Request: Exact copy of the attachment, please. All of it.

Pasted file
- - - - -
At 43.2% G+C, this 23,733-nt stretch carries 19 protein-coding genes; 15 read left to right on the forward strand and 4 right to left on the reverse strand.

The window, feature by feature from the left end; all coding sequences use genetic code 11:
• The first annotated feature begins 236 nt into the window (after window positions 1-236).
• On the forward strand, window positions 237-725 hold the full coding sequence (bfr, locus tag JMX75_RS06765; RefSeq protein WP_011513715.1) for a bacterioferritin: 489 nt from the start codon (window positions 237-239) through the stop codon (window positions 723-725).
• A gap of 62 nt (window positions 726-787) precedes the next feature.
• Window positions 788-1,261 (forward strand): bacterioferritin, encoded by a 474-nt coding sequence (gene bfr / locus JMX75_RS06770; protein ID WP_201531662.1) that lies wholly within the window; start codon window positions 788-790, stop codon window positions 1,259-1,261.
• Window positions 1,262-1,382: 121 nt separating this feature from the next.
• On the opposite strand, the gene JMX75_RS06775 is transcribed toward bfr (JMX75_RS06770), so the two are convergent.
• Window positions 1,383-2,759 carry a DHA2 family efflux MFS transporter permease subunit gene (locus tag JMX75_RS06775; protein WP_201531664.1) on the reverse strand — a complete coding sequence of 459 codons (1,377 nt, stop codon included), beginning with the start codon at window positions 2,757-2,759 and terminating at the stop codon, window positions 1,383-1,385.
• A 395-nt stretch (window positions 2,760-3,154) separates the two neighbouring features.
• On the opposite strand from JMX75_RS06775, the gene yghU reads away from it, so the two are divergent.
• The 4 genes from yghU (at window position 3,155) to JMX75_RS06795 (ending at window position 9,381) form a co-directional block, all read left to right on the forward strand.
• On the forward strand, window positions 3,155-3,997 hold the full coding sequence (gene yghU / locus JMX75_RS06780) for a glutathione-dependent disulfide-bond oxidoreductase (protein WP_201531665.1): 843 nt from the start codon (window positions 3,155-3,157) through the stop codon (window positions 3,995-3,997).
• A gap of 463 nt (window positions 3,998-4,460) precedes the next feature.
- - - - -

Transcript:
At 43.2% G+C, this 23,733-nt stretch carries 19 protein-coding genes; 15 read left to right on the forward strand and 4 right to left on the reverse strand.

The window, feature by feature from the left end; all coding sequences use genetic code 11:
• The first annotated feature begins 236 nt into the window (after window positions 1-236).
• On the forward strand, window positions 237-725 hold the full coding sequence (bfr, locus tag JMX75_RS06765; RefSeq protein WP_011513715.1) for a bacterioferritin: 489 nt from the start codon (window positions 237-239) through the stop codon (window positions 723-725).
• A gap of 62 nt (window positions 726-787) precedes the next feature.
• Window positions 788-1,261 (forward strand): bacterioferritin, encoded by a 474-nt coding sequence (gene bfr / locus JMX75_RS06770; protein ID WP_201531662.1) that lies wholly within the window; start codon window positions 788-790, stop codon window positions 1,259-1,261.
• Window positions 1,262-1,382: 121 nt separating this feature from the next.
• On the opposite strand, the gene JMX75_RS06775 is transcribed toward bfr (JMX75_RS06770), so the two are convergent.
• Window positions 1,383-2,759 carry a DHA2 family efflux MFS transporter permease subunit gene (locus tag JMX75_RS06775; protein WP_201531664.1) on the reverse strand — a complete coding sequence of 459 codons (1,377 nt, stop codon included), beginning with the start codon at window positions 2,757-2,759 and terminating at the stop codon, window positions 1,383-1,385.
• A 395-nt stretch (window positions 2,760-3,154) separates the two neighbouring features.
• On the opposite strand from JMX75_RS06775, the gene yghU reads away from it, so the two are divergent.
• The 4 genes from yghU (at window position 3,155) to JMX75_RS06795 (ending at window position 9,381) form a co-directional block, all read left to right on the forward strand.
• On the forward strand, window positions 3,155-3,997 hold the full coding sequence (gene yghU / locus JMX75_RS06780) for a glutathione-dependent disulfide-bond oxidoreductase (protein WP_201531665.1): 843 nt from the start codon (window positions 3,155-3,157) through the stop codon (window positions 3,995-3,997).
• A gap of 463 nt (window positions 3,998-4,460) precedes the next feature.